Firehouse.com Website Design Review

Firehouse.com translates a best-selling book into a successful niche market website.

It’s a truism that income opportunities from trade books, i.e. books sold through channels like Barnes & Noble and Amazon.com, are very limited. To earn a fair and reasonable living, even if a book is successful in publishing terms, enterprising authors who desire more have to develop their own back-end revenue-generating opportunities that capitalize on their book’s visibility.

One of the best examples is the route that Dennis Smith took. During the mid-70s, Dennis Smith, a New York City fireman, wrote a very fine “occupational biography” entitled: Report from Engine Co. 82—the firehouse where he was stationed.

Following the popularity of Report from Engine Co. 82, Dennis wrote a few more books, then started a magazine, Firehouse, targeting both emergency service personnel and civilian “fire buffs.” Firehouse Magazine has since morphed into a highly successful, niche-market website, Firehouse.com, that covers all the information bases—and most of the revenue opportunities that community service and timely content creates.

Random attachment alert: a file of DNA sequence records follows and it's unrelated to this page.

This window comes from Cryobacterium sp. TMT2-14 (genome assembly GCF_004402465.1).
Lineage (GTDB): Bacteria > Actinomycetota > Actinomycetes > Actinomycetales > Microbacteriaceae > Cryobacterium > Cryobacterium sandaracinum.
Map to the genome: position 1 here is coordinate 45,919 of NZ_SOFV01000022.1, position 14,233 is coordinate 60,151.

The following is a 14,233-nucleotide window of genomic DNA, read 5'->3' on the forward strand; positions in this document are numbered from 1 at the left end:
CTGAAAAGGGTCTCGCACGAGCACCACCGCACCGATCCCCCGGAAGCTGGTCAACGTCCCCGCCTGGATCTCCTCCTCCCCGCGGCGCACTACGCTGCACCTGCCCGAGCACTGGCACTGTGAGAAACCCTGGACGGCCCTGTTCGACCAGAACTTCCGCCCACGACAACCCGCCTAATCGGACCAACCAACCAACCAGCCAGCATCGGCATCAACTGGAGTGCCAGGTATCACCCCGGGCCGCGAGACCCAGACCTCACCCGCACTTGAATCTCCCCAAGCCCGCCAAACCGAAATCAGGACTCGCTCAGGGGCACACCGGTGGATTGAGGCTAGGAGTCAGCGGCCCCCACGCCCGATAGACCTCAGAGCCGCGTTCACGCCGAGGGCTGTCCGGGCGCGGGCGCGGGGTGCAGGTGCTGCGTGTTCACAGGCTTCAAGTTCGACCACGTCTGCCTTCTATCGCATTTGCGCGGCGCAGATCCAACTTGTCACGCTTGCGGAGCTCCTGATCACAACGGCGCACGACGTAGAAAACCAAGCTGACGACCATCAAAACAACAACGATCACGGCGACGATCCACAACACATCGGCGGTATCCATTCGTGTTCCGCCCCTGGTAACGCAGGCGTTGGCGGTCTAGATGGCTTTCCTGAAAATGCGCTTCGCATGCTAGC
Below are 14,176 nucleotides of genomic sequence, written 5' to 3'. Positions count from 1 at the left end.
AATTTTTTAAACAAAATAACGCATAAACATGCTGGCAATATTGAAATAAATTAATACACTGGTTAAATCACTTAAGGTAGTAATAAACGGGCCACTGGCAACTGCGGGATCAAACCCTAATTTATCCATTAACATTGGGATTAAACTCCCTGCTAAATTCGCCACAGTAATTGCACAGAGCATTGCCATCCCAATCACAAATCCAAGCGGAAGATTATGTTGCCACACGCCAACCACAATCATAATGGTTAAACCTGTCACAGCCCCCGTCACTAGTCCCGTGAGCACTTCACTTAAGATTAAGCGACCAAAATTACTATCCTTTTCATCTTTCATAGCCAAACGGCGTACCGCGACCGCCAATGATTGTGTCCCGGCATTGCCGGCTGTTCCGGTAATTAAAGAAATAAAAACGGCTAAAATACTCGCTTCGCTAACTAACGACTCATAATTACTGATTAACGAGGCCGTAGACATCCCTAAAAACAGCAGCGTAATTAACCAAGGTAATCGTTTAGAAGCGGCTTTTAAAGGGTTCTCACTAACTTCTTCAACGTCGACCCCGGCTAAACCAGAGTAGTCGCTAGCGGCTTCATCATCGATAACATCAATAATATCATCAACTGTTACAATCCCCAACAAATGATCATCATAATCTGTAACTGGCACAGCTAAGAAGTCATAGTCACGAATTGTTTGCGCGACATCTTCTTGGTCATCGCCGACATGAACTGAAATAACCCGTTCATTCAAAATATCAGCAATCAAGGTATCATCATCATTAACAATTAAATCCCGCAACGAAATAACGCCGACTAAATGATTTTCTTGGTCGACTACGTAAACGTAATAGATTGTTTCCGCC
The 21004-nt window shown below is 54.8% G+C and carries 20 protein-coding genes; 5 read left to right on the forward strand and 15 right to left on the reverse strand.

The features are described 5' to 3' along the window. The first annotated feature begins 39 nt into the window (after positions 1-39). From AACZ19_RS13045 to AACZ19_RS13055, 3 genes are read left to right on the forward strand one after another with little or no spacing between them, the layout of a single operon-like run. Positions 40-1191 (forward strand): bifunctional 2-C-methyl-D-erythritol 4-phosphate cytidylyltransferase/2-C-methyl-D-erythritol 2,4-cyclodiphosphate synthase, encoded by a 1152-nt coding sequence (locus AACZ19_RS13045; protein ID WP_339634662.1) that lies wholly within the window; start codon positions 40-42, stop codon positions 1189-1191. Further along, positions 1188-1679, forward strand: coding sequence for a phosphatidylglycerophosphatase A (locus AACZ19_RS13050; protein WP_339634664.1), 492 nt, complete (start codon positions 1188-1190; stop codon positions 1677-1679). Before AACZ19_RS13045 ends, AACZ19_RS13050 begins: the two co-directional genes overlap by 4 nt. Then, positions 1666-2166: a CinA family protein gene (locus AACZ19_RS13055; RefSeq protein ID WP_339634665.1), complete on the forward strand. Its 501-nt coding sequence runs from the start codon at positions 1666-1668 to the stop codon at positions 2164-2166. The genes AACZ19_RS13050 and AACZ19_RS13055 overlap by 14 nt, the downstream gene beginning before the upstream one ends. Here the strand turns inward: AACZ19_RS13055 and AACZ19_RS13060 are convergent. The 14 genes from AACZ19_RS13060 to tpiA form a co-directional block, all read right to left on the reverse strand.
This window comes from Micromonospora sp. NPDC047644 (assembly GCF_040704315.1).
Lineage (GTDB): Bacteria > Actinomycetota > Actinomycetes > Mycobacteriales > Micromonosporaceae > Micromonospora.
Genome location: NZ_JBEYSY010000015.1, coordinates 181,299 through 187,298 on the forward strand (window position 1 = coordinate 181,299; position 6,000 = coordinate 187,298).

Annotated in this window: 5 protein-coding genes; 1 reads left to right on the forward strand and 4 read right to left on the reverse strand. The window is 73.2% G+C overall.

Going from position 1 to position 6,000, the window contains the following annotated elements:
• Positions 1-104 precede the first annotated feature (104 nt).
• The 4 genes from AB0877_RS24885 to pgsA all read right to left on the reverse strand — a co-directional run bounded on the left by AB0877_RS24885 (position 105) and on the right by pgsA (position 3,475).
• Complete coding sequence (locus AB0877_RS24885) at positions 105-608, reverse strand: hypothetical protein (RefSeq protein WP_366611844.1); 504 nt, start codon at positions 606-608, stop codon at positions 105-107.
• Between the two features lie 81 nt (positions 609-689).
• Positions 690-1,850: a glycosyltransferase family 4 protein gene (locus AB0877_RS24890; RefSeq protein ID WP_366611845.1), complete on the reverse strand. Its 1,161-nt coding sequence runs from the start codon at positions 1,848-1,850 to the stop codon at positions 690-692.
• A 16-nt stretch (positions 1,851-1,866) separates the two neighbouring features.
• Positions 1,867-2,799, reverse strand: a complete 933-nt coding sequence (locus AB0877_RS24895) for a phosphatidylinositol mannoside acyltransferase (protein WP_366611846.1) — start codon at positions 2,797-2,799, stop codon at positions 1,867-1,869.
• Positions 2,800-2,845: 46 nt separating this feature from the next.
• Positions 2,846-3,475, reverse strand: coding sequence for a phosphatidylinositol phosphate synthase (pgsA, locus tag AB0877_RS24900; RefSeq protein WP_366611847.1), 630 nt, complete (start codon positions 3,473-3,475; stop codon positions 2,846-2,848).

Firehouse.com’s Mequoda Scorecard

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1. Strategic Intent – B

At first glance, the site looks cluttered, but it’s intent of keeping visitors informed about the latest news and resources immediately becomes obvious. The contents of the upper left navigation bar lists the important categories to be found: news/headlines, forums, training, jobs and careers, etc.

The contents of the upper left navigation bar lists the important categories to be found.

Although there isn’t a tagline or positioning statement, i.e., “Our mission is to keep firemen informed,” the intention is obvious. Actions speak louder than words. You can see from the adjacent content that this is a content rich site for information, resources, and employment.

2. Content Webification – A

Firehouse.com has done a good job of adapting web technology to their mission of keeping firemen informed. Perhaps the most important way the site takes advantage of the Web technology is to frequently update the homepage content. On an “active day,” repeat visits throughout the day show that the home page content is frequently updated. The site also displays a variety of training videos to members.

3. Relationship Building (Personalization) – B

Fire and rescue personnel can make Firehouse.com “their own” in numerous ways. Members can customize their homepage, and also subscribe to email alerts that address their specific areas of concern. Members can also get a free email address and post a profile, which can be accessed by geographic region as well as specialty.